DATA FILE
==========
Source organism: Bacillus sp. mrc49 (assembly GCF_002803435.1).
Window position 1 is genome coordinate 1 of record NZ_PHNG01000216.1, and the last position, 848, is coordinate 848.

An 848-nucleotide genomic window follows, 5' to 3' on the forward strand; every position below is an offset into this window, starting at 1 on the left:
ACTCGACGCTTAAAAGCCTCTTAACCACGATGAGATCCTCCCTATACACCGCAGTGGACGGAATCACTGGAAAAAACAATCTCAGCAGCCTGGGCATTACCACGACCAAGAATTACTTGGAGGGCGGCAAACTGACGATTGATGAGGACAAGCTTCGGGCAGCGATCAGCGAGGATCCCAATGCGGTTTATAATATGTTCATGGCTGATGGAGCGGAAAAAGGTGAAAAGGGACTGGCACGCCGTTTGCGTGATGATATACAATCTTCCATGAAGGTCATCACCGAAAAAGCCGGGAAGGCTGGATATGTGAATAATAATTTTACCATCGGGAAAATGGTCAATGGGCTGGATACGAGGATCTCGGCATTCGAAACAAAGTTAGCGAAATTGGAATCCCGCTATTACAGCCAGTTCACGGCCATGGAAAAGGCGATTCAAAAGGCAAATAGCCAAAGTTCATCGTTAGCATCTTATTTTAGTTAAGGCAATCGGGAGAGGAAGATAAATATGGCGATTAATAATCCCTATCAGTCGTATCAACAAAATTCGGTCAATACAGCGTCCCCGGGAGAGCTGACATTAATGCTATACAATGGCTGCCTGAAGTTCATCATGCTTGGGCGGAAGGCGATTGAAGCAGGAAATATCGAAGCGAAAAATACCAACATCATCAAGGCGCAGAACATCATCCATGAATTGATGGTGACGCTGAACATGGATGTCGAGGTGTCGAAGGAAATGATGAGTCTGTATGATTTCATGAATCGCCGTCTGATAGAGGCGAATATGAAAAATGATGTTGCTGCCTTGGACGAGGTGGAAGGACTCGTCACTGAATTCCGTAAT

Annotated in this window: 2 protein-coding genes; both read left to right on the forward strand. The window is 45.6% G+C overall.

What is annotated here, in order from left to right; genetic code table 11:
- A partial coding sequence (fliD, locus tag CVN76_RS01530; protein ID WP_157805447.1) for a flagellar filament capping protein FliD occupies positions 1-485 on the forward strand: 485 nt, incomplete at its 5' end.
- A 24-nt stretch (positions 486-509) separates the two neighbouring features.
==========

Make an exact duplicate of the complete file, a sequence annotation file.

Source organism: Bacillus sp. mrc49 (assembly GCF_002803435.1).
Window position 1 is genome coordinate 1 of record NZ_PHNG01000216.1, and the last position, 848, is coordinate 848.

An 848-nucleotide genomic window follows, 5' to 3' on the forward strand; every position below is an offset into this window, starting at 1 on the left:
ACTCGACGCTTAAAAGCCTCTTAACCACGATGAGATCCTCCCTATACACCGCAGTGGACGGAATCACTGGAAAAAACAATCTCAGCAGCCTGGGCATTACCACGACCAAGAATTACTTGGAGGGCGGCAAACTGACGATTGATGAGGACAAGCTTCGGGCAGCGATCAGCGAGGATCCCAATGCGGTTTATAATATGTTCATGGCTGATGGAGCGGAAAAAGGTGAAAAGGGACTGGCACGCCGTTTGCGTGATGATATACAATCTTCCATGAAGGTCATCACCGAAAAAGCCGGGAAGGCTGGATATGTGAATAATAATTTTACCATCGGGAAAATGGTCAATGGGCTGGATACGAGGATCTCGGCATTCGAAACAAAGTTAGCGAAATTGGAATCCCGCTATTACAGCCAGTTCACGGCCATGGAAAAGGCGATTCAAAAGGCAAATAGCCAAAGTTCATCGTTAGCATCTTATTTTAGTTAAGGCAATCGGGAGAGGAAGATAAATATGGCGATTAATAATCCCTATCAGTCGTATCAACAAAATTCGGTCAATACAGCGTCCCCGGGAGAGCTGACATTAATGCTATACAATGGCTGCCTGAAGTTCATCATGCTTGGGCGGAAGGCGATTGAAGCAGGAAATATCGAAGCGAAAAATACCAACATCATCAAGGCGCAGAACATCATCCATGAATTGATGGTGACGCTGAACATGGATGTCGAGGTGTCGAAGGAAATGATGAGTCTGTATGATTTCATGAATCGCCGTCTGATAGAGGCGAATATGAAAAATGATGTTGCTGCCTTGGACGAGGTGGAAGGACTCGTCACTGAATTCCGTAAT

Annotated in this window: 2 protein-coding genes; both read left to right on the forward strand. The window is 45.6% G+C overall.

What is annotated here, in order from left to right; genetic code table 11:
- A partial coding sequence (fliD, locus tag CVN76_RS01530; protein ID WP_157805447.1) for a flagellar filament capping protein FliD occupies positions 1-485 on the forward strand: 485 nt, incomplete at its 5' end.
- A 24-nt stretch (positions 486-509) separates the two neighbouring features.